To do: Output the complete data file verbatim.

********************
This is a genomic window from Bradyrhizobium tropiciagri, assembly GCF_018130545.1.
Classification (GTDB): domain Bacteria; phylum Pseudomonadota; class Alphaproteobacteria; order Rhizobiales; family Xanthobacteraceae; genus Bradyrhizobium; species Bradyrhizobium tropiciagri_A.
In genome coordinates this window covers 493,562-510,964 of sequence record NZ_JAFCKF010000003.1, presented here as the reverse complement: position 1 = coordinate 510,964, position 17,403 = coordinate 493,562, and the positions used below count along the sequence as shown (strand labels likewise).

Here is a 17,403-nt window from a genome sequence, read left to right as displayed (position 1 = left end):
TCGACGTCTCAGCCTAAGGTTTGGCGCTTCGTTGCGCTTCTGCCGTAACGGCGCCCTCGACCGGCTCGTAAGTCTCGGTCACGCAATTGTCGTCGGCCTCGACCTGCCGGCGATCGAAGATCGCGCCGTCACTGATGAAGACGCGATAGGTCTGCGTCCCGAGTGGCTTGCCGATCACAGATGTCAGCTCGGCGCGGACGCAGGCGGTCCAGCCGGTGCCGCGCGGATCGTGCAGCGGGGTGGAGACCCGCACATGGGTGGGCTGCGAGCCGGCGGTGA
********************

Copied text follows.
This is a genomic window from Bradyrhizobium tropiciagri, assembly GCF_018130545.1.
Classification (GTDB): domain Bacteria; phylum Pseudomonadota; class Alphaproteobacteria; order Rhizobiales; family Xanthobacteraceae; genus Bradyrhizobium; species Bradyrhizobium tropiciagri_A.
In genome coordinates this window covers 493,562-510,964 of sequence record NZ_JAFCKF010000003.1, presented here as the reverse complement: position 1 = coordinate 510,964, position 17,403 = coordinate 493,562, and the positions used below count along the sequence as shown (strand labels likewise).

Here is a 17,403-nt window from a genome sequence, read left to right as displayed (position 1 = left end):
TCGACGTCTCAGCCTAAGGTTTGGCGCTTCGTTGCGCTTCTGCCGTAACGGCGCCCTCGACCGGCTCGTAAGTCTCGGTCACGCAATTGTCGTCGGCCTCGACCTGCCGGCGATCGAAGATCGCGCCGTCACTGATGAAGACGCGATAGGTCTGCGTCCCGAGTGGCTTGCCGATCACAGATGTCAGCTCGGCGCGGACGCAGGCGGTCCAGCCGGTGCCGCGCGGATCGTGCAGCGGGGTGGAGACCCGCACATGGGTGGGCTGCGAGCCGGCGGTGA